Saturday, November 03, 2007

This Land is Our Land

Further to our previous blog on land and property , the South African government has revealed that less than 5 percent of white-owned commercial agricultural land has been redistributed since the demise of apartheid in 1994, making the target of having 30 percent redistributed by 2014 seem almost unachievable. During apartheid, 87 percent of the land was reserved for the white minority, while the remainder was parcelled out to the black majority. However, only 13 percent of South Africa's land, much of it in the hands of white farmers, is deemed suitable for crop production. The land affairs annual report said 4.3 percent of land had been distributed to black beneficiaries since 1994 .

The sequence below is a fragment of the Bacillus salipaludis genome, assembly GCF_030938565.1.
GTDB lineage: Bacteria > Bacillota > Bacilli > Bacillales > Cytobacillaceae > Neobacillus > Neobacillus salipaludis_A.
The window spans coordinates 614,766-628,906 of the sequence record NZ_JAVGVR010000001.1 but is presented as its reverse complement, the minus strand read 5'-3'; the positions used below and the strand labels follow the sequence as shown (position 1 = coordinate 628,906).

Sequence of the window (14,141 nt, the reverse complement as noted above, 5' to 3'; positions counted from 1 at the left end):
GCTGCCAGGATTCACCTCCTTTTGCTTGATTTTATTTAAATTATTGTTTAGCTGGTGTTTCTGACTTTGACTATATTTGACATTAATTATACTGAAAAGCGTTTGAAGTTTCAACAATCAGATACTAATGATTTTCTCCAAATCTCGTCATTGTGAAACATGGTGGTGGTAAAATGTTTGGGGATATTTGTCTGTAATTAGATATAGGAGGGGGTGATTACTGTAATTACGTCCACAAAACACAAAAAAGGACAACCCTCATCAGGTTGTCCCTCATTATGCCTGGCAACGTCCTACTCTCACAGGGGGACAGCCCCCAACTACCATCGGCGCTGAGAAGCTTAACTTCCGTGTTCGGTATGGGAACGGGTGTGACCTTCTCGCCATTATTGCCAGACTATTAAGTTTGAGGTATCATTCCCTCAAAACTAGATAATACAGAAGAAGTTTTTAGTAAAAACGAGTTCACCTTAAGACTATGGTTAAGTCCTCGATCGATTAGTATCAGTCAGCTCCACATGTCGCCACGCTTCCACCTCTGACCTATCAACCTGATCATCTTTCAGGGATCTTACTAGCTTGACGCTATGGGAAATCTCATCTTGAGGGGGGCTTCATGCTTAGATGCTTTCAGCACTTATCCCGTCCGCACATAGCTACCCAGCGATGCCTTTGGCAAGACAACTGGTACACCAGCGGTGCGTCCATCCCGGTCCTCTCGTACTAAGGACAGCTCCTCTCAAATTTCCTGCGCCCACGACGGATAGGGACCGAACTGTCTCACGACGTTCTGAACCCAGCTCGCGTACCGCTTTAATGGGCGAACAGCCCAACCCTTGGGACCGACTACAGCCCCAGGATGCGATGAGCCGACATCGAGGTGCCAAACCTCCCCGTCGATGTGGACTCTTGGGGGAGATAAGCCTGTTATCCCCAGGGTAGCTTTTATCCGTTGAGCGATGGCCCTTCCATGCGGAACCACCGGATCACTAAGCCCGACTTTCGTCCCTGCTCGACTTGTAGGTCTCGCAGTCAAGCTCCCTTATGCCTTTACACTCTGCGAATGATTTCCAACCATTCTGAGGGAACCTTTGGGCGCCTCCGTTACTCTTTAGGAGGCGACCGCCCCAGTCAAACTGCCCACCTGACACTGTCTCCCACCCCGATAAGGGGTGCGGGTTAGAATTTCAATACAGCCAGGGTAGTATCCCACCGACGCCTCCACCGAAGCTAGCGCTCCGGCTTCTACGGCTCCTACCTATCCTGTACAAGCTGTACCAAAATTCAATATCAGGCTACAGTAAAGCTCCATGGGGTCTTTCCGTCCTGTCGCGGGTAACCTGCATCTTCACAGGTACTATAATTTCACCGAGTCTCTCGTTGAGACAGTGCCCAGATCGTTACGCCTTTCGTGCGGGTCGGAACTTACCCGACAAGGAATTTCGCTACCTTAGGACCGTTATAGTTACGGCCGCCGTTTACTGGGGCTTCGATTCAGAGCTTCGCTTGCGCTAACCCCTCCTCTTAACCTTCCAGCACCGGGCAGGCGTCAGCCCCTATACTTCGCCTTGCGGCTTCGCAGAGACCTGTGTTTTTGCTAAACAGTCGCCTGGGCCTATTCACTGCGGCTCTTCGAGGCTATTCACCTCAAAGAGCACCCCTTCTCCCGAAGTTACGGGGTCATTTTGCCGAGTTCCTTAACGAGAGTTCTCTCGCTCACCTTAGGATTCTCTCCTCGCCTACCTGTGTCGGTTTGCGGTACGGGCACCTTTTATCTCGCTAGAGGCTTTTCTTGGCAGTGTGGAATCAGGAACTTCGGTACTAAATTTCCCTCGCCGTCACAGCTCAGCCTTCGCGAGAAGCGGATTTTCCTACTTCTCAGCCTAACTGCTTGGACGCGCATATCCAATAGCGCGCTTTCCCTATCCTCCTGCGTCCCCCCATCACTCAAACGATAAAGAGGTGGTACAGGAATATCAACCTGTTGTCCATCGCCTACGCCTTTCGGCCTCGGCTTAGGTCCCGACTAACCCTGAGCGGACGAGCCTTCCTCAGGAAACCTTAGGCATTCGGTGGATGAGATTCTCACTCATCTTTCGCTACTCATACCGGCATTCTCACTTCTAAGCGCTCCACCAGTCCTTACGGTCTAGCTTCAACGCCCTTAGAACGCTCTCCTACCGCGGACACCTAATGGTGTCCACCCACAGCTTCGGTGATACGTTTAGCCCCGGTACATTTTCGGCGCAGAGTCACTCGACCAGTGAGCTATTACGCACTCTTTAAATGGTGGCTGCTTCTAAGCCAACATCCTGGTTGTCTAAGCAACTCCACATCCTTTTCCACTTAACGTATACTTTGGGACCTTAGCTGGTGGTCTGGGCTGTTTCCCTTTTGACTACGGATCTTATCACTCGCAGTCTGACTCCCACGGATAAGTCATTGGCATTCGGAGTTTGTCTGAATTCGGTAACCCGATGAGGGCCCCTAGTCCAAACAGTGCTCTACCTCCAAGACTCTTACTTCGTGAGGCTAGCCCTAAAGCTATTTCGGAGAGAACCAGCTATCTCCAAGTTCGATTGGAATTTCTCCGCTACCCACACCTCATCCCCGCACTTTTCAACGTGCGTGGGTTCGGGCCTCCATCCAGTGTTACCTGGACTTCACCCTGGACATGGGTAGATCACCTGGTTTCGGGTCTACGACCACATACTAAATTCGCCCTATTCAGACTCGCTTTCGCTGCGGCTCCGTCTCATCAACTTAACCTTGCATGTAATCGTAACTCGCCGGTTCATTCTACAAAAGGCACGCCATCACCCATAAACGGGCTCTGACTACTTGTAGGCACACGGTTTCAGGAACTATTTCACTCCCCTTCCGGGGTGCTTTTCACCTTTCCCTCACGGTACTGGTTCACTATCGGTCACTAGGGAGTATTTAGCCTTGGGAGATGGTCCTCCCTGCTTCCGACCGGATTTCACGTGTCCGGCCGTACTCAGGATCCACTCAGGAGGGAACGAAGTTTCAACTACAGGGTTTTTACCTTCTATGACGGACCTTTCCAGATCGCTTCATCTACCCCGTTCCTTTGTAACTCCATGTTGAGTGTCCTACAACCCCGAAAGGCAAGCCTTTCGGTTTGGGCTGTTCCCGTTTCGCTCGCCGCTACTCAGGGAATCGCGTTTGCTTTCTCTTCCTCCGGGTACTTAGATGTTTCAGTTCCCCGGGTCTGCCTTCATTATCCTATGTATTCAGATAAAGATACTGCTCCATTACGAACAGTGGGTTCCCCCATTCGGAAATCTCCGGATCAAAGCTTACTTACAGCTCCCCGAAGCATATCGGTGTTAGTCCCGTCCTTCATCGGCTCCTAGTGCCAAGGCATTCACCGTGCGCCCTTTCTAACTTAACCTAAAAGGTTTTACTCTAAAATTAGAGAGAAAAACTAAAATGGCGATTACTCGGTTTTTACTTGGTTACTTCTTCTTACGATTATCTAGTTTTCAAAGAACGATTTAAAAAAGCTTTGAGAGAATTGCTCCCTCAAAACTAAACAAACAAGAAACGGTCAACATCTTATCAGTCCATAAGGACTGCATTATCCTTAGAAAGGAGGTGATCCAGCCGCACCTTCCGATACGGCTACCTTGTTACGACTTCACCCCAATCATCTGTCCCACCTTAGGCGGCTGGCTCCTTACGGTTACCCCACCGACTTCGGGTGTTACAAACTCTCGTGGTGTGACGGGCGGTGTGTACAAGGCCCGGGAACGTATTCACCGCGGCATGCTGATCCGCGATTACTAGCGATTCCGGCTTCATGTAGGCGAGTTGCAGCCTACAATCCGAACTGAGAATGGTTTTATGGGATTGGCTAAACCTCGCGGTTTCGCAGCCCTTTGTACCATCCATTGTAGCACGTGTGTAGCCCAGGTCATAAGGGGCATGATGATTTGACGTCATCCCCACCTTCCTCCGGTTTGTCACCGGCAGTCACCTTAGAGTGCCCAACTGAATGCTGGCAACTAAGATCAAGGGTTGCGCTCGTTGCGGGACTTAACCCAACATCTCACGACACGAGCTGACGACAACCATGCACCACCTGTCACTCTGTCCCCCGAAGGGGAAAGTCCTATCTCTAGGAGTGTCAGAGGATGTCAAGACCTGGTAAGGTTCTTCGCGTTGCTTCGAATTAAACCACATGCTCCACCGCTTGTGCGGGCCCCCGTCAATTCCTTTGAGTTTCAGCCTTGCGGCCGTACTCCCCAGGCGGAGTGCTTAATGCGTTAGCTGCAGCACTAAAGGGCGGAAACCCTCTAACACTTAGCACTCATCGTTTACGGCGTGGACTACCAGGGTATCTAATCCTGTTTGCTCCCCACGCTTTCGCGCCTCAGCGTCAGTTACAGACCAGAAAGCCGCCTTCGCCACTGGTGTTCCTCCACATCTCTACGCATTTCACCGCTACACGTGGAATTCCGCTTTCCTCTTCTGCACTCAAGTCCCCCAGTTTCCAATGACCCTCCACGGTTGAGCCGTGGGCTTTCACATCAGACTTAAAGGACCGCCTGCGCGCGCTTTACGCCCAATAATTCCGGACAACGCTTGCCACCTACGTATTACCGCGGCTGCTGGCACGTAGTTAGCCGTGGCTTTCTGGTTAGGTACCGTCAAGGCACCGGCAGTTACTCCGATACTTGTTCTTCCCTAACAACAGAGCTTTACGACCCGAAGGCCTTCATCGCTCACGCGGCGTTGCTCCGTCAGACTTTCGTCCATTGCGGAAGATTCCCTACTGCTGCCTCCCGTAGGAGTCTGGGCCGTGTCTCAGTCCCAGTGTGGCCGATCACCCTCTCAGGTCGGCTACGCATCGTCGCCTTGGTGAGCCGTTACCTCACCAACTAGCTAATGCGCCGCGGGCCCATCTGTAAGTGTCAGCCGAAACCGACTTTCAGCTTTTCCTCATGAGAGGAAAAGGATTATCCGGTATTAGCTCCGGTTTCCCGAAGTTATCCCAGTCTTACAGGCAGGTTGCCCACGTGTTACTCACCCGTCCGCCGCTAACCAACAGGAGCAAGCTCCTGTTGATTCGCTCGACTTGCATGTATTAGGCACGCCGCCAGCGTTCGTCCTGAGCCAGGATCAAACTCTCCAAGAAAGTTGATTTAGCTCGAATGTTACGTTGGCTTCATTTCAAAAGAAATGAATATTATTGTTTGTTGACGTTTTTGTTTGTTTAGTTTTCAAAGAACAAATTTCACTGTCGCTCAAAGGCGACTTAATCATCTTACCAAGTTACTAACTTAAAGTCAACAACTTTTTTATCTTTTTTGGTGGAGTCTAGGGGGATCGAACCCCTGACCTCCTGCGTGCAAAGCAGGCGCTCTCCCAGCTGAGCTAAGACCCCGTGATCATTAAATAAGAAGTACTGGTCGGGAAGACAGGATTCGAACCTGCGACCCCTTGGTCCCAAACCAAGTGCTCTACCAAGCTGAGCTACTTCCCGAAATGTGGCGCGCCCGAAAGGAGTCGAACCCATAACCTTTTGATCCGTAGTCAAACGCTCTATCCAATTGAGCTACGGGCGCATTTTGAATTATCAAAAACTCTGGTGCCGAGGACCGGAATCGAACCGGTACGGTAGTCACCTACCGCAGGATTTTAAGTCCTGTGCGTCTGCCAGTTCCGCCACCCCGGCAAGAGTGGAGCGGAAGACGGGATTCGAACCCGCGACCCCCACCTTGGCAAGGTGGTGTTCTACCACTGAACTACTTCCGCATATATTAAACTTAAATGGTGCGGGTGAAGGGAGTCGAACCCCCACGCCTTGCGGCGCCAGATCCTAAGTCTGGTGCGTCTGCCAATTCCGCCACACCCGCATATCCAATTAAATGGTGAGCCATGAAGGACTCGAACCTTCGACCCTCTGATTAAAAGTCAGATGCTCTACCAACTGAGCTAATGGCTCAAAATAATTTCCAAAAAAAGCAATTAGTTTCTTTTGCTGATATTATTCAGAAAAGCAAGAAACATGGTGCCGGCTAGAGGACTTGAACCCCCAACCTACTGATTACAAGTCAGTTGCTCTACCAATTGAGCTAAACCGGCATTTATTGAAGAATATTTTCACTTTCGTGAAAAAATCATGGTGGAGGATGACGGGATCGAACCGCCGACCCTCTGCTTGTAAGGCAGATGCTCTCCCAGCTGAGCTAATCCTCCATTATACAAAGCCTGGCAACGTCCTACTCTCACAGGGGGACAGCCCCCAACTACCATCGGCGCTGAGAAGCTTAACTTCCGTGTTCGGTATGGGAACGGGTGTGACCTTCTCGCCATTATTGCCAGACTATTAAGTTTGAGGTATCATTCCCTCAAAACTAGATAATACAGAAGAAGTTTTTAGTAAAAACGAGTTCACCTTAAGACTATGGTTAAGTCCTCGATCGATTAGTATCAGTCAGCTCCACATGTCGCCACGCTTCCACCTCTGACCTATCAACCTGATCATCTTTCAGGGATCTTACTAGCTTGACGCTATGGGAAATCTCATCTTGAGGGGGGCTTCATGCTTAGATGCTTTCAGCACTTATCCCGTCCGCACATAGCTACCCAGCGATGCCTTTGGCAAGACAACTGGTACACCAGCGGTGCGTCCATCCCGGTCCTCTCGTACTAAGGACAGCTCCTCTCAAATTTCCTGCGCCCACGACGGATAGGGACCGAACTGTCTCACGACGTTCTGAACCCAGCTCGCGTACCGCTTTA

A recent report by the Nkuzi Development Association, a non-governmental organisation advocating land rights, claimed that between 1994 and 2004, 942,303 farmworkers were evicted from farms, 200,000 more than were evicted in the decade leading up to the demise of apartheid. The report said farmers had listed their reasons for evicting farmworker as drought, international competition, deregularisation of the sector and the minimum-wage regulations.

"Labour on farms is one production cost that can be cut or reduced, especially given the low level of unionisation and inability of farmworkers and -dwellers to defend their rights."

Nothing much changes when capitalism and private ownership of property remains in place .

"I conceive that land belongs to a vast family, of which many are dead, few are living and countless yet unborn." - A Nigerian chief's submission to the West African Land Commission in 1912

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